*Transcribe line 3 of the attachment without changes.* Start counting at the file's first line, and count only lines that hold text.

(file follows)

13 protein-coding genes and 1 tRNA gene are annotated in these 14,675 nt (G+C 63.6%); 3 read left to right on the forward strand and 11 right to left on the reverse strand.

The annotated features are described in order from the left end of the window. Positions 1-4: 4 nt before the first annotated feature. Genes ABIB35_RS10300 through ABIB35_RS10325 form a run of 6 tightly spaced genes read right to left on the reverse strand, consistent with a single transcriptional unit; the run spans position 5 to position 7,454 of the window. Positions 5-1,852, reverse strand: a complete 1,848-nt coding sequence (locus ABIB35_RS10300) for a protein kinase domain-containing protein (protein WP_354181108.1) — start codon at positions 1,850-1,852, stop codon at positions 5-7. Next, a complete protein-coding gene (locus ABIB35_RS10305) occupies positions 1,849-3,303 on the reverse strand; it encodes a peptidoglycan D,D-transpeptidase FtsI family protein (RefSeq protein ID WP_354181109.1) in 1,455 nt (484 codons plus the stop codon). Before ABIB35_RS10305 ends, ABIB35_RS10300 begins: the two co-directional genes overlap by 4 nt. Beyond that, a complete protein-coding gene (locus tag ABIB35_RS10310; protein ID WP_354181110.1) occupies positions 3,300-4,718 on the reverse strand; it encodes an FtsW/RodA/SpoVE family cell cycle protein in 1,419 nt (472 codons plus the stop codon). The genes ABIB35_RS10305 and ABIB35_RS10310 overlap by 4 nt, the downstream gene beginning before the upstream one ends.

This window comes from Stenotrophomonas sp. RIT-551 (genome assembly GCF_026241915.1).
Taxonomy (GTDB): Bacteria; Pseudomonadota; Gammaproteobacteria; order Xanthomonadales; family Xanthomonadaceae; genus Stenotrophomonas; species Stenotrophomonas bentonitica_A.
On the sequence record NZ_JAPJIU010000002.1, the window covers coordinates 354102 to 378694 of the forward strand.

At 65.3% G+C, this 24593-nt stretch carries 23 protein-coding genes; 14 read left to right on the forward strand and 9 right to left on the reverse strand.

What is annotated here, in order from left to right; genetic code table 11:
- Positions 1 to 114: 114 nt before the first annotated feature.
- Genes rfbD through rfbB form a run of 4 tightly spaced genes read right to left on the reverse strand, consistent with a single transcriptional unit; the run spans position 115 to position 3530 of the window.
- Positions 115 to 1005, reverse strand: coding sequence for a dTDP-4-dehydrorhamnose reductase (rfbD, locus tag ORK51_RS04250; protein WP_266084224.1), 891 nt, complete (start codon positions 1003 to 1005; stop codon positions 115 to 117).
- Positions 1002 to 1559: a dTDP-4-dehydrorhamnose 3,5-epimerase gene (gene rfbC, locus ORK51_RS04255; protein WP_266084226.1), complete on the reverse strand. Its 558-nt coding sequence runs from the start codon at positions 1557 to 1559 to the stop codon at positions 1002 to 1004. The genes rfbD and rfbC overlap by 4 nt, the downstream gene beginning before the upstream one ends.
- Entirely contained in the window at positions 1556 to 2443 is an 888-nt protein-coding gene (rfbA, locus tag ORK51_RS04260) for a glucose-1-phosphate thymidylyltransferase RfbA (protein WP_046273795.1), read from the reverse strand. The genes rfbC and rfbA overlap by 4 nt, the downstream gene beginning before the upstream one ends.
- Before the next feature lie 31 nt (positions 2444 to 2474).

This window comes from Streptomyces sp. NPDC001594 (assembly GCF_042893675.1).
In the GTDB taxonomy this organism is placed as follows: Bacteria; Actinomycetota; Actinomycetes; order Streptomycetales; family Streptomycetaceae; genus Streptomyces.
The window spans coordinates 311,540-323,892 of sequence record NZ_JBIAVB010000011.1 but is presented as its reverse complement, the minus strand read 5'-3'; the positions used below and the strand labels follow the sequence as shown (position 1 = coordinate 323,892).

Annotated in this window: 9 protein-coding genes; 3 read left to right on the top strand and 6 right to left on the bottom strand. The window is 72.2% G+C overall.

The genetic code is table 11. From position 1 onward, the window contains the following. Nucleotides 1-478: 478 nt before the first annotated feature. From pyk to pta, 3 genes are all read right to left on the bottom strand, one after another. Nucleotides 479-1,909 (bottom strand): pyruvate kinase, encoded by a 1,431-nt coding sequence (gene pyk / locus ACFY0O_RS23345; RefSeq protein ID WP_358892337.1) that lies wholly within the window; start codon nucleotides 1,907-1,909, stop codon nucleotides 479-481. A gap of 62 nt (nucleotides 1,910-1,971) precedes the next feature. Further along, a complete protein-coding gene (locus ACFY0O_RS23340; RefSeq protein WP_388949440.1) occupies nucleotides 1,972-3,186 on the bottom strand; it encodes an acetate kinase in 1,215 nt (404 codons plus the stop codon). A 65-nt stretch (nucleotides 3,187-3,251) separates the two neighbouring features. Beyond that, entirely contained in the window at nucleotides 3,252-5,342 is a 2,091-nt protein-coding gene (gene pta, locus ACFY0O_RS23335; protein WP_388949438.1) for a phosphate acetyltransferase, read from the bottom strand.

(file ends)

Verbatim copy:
This window comes from Stenotrophomonas sp. RIT-551 (genome assembly GCF_026241915.1).